Tobacco & Nicotine Products
E-Cigarette Use Patterns among Asian Americans: Findings from the National Adult Tobacco Survey (NATS) 2013-2014
(School of Public Health (UMD) BCH Doctoral Student)
Choi, Esther (UMD SPH Behavioral and Community Health), Chen, Julia Cen (UMD SPH Behavioral and Community Health), D'Silva, Joanne (UMD SPH Behavioral and Community Health), Phan, Lilianna (UMD SPH Behavioral and Community Health), Wang, Min Qi (UMD SPH Behavioral and Community Health), Zanjani, Faika (UMD SPH Behavioral and Community Health)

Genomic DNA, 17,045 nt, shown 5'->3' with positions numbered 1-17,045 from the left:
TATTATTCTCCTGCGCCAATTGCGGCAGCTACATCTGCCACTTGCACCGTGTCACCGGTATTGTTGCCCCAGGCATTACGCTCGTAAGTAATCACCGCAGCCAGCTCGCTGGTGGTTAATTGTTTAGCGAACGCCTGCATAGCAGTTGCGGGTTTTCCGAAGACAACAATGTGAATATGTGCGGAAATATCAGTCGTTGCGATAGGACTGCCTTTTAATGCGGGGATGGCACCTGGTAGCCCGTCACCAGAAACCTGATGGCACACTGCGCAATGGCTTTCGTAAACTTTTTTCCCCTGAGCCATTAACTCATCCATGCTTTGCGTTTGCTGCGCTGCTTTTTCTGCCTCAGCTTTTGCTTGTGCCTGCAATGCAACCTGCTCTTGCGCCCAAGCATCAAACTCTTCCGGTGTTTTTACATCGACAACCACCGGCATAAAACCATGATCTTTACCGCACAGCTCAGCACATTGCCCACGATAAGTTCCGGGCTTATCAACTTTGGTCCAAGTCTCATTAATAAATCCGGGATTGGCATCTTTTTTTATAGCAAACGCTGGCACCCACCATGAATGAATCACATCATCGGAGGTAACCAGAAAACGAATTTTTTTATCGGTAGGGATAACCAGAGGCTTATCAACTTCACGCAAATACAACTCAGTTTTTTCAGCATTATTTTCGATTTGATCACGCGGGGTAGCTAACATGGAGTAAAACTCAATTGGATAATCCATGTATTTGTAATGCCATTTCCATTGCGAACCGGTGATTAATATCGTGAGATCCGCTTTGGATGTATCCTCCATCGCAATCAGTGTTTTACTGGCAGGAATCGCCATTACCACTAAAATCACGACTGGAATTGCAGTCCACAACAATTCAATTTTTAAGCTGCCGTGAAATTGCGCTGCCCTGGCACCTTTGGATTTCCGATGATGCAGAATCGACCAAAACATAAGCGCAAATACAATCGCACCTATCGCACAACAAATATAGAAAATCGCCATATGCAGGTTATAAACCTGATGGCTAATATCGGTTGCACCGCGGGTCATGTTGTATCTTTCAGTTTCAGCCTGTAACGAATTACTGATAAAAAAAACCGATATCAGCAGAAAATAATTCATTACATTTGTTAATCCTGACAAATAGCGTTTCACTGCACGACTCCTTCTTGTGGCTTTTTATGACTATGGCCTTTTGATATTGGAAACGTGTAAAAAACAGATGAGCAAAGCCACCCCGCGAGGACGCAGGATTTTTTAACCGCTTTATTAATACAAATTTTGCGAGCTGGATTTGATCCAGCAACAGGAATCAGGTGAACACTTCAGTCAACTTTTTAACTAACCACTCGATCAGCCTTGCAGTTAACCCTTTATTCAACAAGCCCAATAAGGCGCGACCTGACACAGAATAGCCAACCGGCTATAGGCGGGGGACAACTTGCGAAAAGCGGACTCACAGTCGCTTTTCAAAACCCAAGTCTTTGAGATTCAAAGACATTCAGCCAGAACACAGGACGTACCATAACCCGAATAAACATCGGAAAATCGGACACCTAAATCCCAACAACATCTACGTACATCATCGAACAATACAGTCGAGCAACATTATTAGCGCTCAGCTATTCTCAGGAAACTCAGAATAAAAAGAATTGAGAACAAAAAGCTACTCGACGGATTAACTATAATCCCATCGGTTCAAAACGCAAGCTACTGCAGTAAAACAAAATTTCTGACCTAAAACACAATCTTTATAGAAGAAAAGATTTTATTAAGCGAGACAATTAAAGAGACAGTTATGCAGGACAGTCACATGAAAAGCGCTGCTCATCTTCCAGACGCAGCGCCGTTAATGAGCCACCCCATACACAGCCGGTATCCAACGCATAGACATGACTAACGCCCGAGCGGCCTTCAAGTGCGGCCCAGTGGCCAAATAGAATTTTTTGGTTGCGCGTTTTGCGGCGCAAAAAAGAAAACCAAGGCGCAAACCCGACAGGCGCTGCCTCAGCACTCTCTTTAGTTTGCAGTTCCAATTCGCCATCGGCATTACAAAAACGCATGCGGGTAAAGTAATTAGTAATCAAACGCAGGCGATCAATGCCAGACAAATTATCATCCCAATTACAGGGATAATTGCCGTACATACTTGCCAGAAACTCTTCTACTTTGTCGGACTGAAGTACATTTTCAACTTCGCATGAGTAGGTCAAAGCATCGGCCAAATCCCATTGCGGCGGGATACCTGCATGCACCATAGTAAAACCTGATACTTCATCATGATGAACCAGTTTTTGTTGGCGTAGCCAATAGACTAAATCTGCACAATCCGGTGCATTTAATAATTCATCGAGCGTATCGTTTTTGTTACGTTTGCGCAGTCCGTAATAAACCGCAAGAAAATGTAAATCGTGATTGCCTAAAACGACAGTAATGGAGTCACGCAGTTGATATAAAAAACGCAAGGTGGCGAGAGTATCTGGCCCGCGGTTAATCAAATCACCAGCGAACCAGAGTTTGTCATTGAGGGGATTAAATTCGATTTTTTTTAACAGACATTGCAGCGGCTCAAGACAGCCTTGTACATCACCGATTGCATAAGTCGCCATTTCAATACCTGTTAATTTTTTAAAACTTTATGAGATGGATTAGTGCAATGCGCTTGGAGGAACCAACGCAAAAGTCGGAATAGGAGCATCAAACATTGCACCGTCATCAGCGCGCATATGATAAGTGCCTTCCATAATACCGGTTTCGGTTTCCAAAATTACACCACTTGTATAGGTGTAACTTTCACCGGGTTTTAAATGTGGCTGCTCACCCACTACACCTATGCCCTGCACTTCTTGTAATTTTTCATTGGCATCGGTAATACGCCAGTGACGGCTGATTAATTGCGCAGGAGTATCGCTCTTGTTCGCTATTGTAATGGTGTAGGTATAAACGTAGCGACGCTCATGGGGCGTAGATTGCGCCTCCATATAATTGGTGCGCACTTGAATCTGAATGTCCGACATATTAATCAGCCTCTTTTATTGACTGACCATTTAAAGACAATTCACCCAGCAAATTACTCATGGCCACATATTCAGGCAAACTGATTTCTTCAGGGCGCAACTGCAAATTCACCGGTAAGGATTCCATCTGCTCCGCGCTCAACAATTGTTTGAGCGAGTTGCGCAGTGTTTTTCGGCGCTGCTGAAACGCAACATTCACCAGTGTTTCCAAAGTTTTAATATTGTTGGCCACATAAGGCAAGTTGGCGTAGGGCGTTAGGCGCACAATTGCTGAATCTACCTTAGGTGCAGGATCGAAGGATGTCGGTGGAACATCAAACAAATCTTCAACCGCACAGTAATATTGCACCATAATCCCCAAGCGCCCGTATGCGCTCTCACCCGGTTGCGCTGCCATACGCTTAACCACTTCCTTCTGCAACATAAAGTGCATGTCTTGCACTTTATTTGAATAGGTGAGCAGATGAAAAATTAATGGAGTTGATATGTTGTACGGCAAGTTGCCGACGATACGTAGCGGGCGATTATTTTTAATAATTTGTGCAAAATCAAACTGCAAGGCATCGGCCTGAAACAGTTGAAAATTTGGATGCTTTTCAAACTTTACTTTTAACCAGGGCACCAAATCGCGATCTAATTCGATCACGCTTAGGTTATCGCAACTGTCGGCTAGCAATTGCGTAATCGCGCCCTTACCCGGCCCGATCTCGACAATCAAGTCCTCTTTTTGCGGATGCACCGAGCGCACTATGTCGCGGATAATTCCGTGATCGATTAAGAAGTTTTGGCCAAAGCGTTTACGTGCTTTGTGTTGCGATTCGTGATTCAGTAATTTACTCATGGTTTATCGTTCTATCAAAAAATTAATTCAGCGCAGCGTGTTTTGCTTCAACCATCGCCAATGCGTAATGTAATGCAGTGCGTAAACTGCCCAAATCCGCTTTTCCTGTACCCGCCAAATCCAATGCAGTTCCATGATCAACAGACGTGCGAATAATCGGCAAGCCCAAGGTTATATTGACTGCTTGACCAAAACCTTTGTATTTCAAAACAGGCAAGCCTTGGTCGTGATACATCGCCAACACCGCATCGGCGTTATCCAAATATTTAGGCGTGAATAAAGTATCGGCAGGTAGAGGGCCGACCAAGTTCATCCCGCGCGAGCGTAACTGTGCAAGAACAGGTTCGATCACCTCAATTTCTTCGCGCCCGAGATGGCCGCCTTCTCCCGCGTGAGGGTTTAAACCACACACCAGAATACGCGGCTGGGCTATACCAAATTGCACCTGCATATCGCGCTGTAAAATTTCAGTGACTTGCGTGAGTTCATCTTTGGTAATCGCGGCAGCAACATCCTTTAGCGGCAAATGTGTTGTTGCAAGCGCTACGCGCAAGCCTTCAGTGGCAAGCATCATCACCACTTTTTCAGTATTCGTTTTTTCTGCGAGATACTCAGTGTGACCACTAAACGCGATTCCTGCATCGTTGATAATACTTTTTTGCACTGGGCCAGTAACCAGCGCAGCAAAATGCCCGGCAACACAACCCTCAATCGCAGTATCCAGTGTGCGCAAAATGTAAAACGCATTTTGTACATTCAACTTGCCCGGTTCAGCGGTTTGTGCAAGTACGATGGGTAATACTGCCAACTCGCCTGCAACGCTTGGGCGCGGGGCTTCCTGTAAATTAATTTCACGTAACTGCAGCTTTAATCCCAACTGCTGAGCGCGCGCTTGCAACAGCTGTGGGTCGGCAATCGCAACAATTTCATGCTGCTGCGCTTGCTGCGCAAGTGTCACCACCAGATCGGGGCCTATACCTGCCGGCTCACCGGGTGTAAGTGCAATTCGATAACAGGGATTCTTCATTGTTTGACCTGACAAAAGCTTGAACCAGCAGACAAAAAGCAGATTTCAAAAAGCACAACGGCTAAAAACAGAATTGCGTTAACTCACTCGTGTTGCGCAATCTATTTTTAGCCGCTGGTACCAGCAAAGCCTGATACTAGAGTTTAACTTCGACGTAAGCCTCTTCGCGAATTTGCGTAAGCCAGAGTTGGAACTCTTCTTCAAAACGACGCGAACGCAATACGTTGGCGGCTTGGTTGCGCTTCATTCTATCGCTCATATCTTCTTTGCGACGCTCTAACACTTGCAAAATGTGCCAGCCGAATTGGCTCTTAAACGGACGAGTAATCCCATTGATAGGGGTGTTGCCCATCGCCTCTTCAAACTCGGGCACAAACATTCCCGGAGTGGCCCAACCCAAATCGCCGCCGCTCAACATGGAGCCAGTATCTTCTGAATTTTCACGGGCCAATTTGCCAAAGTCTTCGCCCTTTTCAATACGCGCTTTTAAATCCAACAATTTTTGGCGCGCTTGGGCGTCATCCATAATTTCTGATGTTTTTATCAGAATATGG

Background: Recently, a new surgeon general’s report calls on public health advocators to include more detailed measures of electronic nicotine delivery systems (ENDS) use as an effort to expand the surveillance, research and evaluation. However, a lack of substantive data has been a major barrier in documenting and addressing tobacco, including ENDS use, among Asian Americans (AAs) because national health surveys have traditionally excluded limited English speaking populations. Consequently, critical gaps need to be addressed in understanding patterns and associations of ENDS use among AAs. Methods: This study examined the ENDS awareness, use patterns, quit attempt and addiction among AAs using the National Adult Tobacco Survey (NATS) 2013-2014 (n=1,956). Chi-square tests were analyzed to explore the differences in ENDS use, sociodemographic factors, quit attempts, and addiction among AAs. Results: Findings indicated that about 84% (n=1,634) of the AA sample reported hearing about ENDS and 13% (n=212) of them reported trying ENDS. Among those who ever tried ENDS, 37% (n=79) were current ENDS users. Further, 74% (n=58) of current ENDS users used flavored ENDS (n=58). Among AA ENDS users, about 58% were dual users of ENDS and cigarettes (P<0.05). More AA young people (age 18-35) and AA men ever tried or currently used ENDS, compared to their counterparts (p<0.05). Among those who ever tried ENDS, more than 50% felt restless and irritable after not using tobacco for a while (p<0.05). Conclusions: While the NATS included a small, select, proportion of the U.S. AA population, study findings indicate that ENDS use is a prevalent behavior for this population. Future surveillance and research efforts need to continue collecting more diverse AA ethnic subgroup samples to fill the current gaps in ENDS research, to better understand ENDS use patterns, and associated outcomes.